Currently viewing the category: "Velvet Ants"
What's That Bug? does not endorse extermination

Subject: wasp?
Location: Scottsdale, AZ
July 6, 2017 2:06 pm
I saw a few of these wasps that look like fuzzy pepsis wasps to me. Spotted in Scottsdale, AZ, daytime, temperature in the 90s.
Signature: stacey v.

Male Velvet Ant

Dear Stacey,
This is a winged, male Velvet Ant in the genus
Dasymutilla.  Female Velvet Ants are flightless wasps and they have very painful stings while males are harmless.  We found a matching image on BugGuide, but it is only identified to the genus level.

Male Velvet Ant

oh my gosh, how cool!! I have never seen the males. thank you so much!!
-stacey

What's That Bug? does not endorse extermination

Subject: Weird bug
Location: Wyoming
January 20, 2017 9:01 pm
I found this weird bug in my house and can’t figure out what it is.
Signature: Amber

Velvet Ant

Dear Amber,
Though your insect is a member of a group commonly called Velvet Ants, it is actually a flightless female wasp in the family Mutillidae.  Velvet Ants are not aggressive but they should be handled with caution as they are reported to deliver a very painful sting.

What's That Bug? does not endorse extermination

Subject: What is this??
Location: Fillmore, California
November 25, 2016 4:55 pm
Can you tell me what kind of bug this is I found crawling in my backyard?
Signature: Kristianne

Velvet Ant

Velvet Ant

Dear Kristianne,
This is a Velvet Ant, a flightless female wasp in the genus
Dasymutilla.  Velvet Ants should be handled with extreme caution as they are reported to have a very painful sting.  Based on images posted to BugGuide, we believe your Velvet Ant might be Dasymutilla sackenii.

Velvet Ant

Velvet Ant

 

What's That Bug? does not endorse extermination

Subject: Big red ant?
Location: Central Florida
October 29, 2016 9:52 am
Found this ant crawling around on my patio in central Florida, late October but still plenty warm. Never seen such a big ant here before and would like to know if they are an issue.
Signature: William

Velvet Ant

Velvet Ant

Dear William,
This Velvet Ant, which is actually a flightless female wasp that can deliver a very painful sting if carelessly handled, appears to be
Dasymutilla archboldi which is pictured on BugGuide and found in Florida.

What's That Bug? does not endorse extermination

Subject: The Red & Black Bug
Location: Virginia
August 9, 2016 12:07 pm
What kind kind of bug is this? They are everywhere..
Signature: Lacee Barnett

Cowkiller

Cowkiller

Dear Lacee,
This Velvet Ant,
Dasymutilla occidentalis, is commonly called a Cowkiller.  It is actually a flightless female wasp that is reported to have a very painful sting.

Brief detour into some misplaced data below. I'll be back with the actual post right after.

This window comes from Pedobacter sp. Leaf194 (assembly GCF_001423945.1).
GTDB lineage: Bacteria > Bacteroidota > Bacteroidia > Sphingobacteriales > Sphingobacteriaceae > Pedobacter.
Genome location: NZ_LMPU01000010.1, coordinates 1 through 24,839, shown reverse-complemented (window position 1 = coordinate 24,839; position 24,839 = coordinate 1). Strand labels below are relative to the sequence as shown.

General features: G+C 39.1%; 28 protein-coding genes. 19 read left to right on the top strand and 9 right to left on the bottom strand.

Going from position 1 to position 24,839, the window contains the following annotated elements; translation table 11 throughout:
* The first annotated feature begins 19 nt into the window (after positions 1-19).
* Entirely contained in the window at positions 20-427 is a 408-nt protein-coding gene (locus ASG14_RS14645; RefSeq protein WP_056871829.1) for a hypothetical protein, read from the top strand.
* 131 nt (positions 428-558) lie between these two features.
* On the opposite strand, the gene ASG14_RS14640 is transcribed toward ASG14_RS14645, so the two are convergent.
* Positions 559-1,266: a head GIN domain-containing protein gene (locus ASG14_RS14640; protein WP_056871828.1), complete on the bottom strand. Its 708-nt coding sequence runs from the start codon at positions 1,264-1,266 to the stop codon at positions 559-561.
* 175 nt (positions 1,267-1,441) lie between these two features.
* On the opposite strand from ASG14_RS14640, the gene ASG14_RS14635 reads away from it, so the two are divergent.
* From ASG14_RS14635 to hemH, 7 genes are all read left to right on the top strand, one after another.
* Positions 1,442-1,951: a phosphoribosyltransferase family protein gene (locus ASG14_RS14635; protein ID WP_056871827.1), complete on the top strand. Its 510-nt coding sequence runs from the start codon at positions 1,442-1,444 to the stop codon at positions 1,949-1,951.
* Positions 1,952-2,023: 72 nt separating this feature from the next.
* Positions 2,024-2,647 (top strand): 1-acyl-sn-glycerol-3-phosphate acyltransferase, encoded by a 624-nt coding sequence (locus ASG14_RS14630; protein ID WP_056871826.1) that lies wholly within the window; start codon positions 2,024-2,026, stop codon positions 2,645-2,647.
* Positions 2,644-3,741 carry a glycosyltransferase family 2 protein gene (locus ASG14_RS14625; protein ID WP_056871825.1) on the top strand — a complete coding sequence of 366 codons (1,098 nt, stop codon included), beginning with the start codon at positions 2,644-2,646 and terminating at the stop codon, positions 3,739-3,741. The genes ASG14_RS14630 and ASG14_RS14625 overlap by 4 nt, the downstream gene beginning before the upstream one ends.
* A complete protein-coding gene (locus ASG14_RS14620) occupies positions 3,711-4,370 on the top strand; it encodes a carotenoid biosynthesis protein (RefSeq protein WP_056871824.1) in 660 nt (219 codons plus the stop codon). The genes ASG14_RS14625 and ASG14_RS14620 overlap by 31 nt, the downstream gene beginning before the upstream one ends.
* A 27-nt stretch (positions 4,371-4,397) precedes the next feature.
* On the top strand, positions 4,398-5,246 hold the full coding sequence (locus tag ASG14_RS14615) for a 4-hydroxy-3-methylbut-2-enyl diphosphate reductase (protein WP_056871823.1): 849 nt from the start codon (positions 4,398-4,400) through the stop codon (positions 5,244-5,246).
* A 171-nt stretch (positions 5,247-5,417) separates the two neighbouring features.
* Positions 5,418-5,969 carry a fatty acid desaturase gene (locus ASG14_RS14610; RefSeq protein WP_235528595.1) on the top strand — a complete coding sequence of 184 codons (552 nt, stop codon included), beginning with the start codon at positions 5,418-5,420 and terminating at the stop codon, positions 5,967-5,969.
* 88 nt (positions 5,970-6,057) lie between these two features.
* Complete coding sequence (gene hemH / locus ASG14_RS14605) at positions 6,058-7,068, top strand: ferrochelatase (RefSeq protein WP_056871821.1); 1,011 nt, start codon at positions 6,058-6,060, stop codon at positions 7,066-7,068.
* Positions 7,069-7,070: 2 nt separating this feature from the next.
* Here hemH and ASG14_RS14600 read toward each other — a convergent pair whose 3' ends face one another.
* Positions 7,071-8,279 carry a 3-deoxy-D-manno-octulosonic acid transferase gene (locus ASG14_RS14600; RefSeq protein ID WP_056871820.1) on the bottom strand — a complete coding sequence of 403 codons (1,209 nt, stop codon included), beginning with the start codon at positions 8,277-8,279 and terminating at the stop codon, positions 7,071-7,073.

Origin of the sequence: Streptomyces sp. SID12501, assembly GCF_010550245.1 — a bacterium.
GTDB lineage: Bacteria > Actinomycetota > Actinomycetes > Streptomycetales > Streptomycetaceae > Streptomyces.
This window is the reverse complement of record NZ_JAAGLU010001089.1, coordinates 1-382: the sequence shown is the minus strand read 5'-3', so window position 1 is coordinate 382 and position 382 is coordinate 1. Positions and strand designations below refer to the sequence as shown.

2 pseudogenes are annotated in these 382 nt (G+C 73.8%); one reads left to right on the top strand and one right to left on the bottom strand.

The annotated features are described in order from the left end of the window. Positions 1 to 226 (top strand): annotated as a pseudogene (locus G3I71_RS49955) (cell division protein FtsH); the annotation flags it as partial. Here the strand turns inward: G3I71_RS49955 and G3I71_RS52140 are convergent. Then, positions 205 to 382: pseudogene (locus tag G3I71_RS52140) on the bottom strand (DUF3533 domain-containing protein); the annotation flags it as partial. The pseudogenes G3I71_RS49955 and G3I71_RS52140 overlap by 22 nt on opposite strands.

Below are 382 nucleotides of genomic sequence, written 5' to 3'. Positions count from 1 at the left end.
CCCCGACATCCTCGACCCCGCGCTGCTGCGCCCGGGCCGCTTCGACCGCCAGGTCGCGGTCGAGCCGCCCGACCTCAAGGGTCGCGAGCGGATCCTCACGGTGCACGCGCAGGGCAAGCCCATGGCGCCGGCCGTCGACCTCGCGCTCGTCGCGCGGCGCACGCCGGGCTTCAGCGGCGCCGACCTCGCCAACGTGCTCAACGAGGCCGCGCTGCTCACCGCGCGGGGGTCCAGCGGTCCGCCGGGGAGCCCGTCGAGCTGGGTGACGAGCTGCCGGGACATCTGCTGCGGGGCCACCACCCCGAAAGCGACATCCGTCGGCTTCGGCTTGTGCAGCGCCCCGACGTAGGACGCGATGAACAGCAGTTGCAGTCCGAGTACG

What's That Bug? does not endorse extermination

Subject: Ant ? Wasp?
Location: Rancho Santa Margarita ca
May 27, 2016 8:00 pm
I found this today when I was doing some planting in my backyard. I’ve never seen anything like this but we get odd creatures all the time. I’m glad I found your site so I can get help identifying some of these that I find. The white contrast with the black legs was so striking! Not knowing what it is I kept my dog, who found it, away. Should I be concerned about more showing up?
Signature: Curious critter finder

Velvet Ant

Velvet Ant

Dear Curious critter finder,
This is both an Ant and a Wasp.  Your female, flightless Wasp in the family Mutillidae is commonly called a Velvet Ant, so she is an Ant by name and a Wasp by classification, though for even more clarification, both Wasps and Ants are classified together in the Order Hymenoptera.  Velvet Ants are not aggressive, but they are very active and purposeful, and they will defend themselves with a very painful sting should you or your dog bother one with an exposed body part.  We are going to make your sighting the Bug of the Month for June 2016.  We have had the Cow Killer, a common Velvet Ant from the eastern portion of North America featured in the past as the Bug of the Month in August 2012, but this time we want to feature the diverse Velvet Ants found in the southwest.  Many Velvet Ants sport aposomatic or warning coloration, often red or orange and black, to advertise their painful stings.  This particular individual, which may be
Dasymutilla sackeni, is well represented on BugGuide with individuals from California.

Velvet Ant

Velvet Ant

What's That Bug? does not endorse extermination